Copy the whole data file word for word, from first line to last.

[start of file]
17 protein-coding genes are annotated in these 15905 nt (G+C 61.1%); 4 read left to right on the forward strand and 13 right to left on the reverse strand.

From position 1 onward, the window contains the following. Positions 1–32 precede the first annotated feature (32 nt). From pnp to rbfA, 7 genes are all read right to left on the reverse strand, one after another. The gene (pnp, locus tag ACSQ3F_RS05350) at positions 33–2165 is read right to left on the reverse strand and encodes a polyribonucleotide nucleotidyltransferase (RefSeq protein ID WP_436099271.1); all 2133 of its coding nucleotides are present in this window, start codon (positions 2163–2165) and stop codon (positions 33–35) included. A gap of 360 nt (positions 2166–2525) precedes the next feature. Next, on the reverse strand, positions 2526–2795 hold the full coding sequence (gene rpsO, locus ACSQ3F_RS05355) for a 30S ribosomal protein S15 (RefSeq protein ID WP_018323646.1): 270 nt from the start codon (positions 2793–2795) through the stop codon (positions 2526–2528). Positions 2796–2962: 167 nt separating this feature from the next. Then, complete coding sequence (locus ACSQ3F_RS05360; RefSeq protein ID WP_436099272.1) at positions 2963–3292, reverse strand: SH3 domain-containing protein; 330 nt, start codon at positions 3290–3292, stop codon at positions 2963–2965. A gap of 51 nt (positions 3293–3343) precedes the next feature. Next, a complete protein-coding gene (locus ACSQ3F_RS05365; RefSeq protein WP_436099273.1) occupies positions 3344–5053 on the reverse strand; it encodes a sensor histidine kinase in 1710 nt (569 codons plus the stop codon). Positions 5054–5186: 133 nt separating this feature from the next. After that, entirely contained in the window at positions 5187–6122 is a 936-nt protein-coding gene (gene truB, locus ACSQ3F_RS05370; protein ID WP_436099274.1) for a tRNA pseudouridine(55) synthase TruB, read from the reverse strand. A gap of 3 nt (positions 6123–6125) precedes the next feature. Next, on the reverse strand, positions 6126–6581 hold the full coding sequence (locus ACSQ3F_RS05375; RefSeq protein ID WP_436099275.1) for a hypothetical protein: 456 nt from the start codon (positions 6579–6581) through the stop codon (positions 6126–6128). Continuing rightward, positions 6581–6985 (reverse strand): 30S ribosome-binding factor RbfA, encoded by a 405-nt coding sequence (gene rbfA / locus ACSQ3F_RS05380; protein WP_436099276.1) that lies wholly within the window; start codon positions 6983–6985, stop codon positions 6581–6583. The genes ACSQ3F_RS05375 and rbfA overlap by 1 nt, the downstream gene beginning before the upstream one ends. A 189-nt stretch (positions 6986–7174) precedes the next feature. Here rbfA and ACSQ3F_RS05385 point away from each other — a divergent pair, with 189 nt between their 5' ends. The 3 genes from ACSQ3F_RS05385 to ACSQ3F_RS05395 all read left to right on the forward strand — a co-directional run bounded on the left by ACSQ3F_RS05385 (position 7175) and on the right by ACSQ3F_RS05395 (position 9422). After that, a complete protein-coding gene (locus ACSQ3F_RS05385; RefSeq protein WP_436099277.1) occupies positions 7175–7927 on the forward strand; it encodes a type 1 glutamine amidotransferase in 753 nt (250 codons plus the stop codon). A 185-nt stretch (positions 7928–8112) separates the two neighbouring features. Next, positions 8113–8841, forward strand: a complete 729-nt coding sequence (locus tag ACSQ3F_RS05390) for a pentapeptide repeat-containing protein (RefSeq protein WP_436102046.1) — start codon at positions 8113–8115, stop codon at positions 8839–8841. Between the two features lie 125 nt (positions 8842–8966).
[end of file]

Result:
17 protein-coding genes are annotated in these 15905 nt (G+C 61.1%); 4 read left to right on the forward strand and 13 right to left on the reverse strand.

From position 1 onward, the window contains the following. Positions 1–32 precede the first annotated feature (32 nt). From pnp to rbfA, 7 genes are all read right to left on the reverse strand, one after another. The gene (pnp, locus tag ACSQ3F_RS05350) at positions 33–2165 is read right to left on the reverse strand and encodes a polyribonucleotide nucleotidyltransferase (RefSeq protein ID WP_436099271.1); all 2133 of its coding nucleotides are present in this window, start codon (positions 2163–2165) and stop codon (positions 33–35) included. A gap of 360 nt (positions 2166–2525) precedes the next feature. Next, on the reverse strand, positions 2526–2795 hold the full coding sequence (gene rpsO, locus ACSQ3F_RS05355) for a 30S ribosomal protein S15 (RefSeq protein ID WP_018323646.1): 270 nt from the start codon (positions 2793–2795) through the stop codon (positions 2526–2528). Positions 2796–2962: 167 nt separating this feature from the next. Then, complete coding sequence (locus ACSQ3F_RS05360; RefSeq protein ID WP_436099272.1) at positions 2963–3292, reverse strand: SH3 domain-containing protein; 330 nt, start codon at positions 3290–3292, stop codon at positions 2963–2965. A gap of 51 nt (positions 3293–3343) precedes the next feature. Next, a complete protein-coding gene (locus ACSQ3F_RS05365; RefSeq protein WP_436099273.1) occupies positions 3344–5053 on the reverse strand; it encodes a sensor histidine kinase in 1710 nt (569 codons plus the stop codon). Positions 5054–5186: 133 nt separating this feature from the next. After that, entirely contained in the window at positions 5187–6122 is a 936-nt protein-coding gene (gene truB, locus ACSQ3F_RS05370; protein ID WP_436099274.1) for a tRNA pseudouridine(55) synthase TruB, read from the reverse strand. A gap of 3 nt (positions 6123–6125) precedes the next feature. Next, on the reverse strand, positions 6126–6581 hold the full coding sequence (locus ACSQ3F_RS05375; RefSeq protein ID WP_436099275.1) for a hypothetical protein: 456 nt from the start codon (positions 6579–6581) through the stop codon (positions 6126–6128). Continuing rightward, positions 6581–6985 (reverse strand): 30S ribosome-binding factor RbfA, encoded by a 405-nt coding sequence (gene rbfA / locus ACSQ3F_RS05380; protein WP_436099276.1) that lies wholly within the window; start codon positions 6983–6985, stop codon positions 6581–6583. The genes ACSQ3F_RS05375 and rbfA overlap by 1 nt, the downstream gene beginning before the upstream one ends. A 189-nt stretch (positions 6986–7174) precedes the next feature. Here rbfA and ACSQ3F_RS05385 point away from each other — a divergent pair, with 189 nt between their 5' ends. The 3 genes from ACSQ3F_RS05385 to ACSQ3F_RS05395 all read left to right on the forward strand — a co-directional run bounded on the left by ACSQ3F_RS05385 (position 7175) and on the right by ACSQ3F_RS05395 (position 9422). After that, a complete protein-coding gene (locus ACSQ3F_RS05385; RefSeq protein WP_436099277.1) occupies positions 7175–7927 on the forward strand; it encodes a type 1 glutamine amidotransferase in 753 nt (250 codons plus the stop codon). A 185-nt stretch (positions 7928–8112) separates the two neighbouring features. Next, positions 8113–8841, forward strand: a complete 729-nt coding sequence (locus tag ACSQ3F_RS05390) for a pentapeptide repeat-containing protein (RefSeq protein WP_436102046.1) — start codon at positions 8113–8115, stop codon at positions 8839–8841. Between the two features lie 125 nt (positions 8842–8966).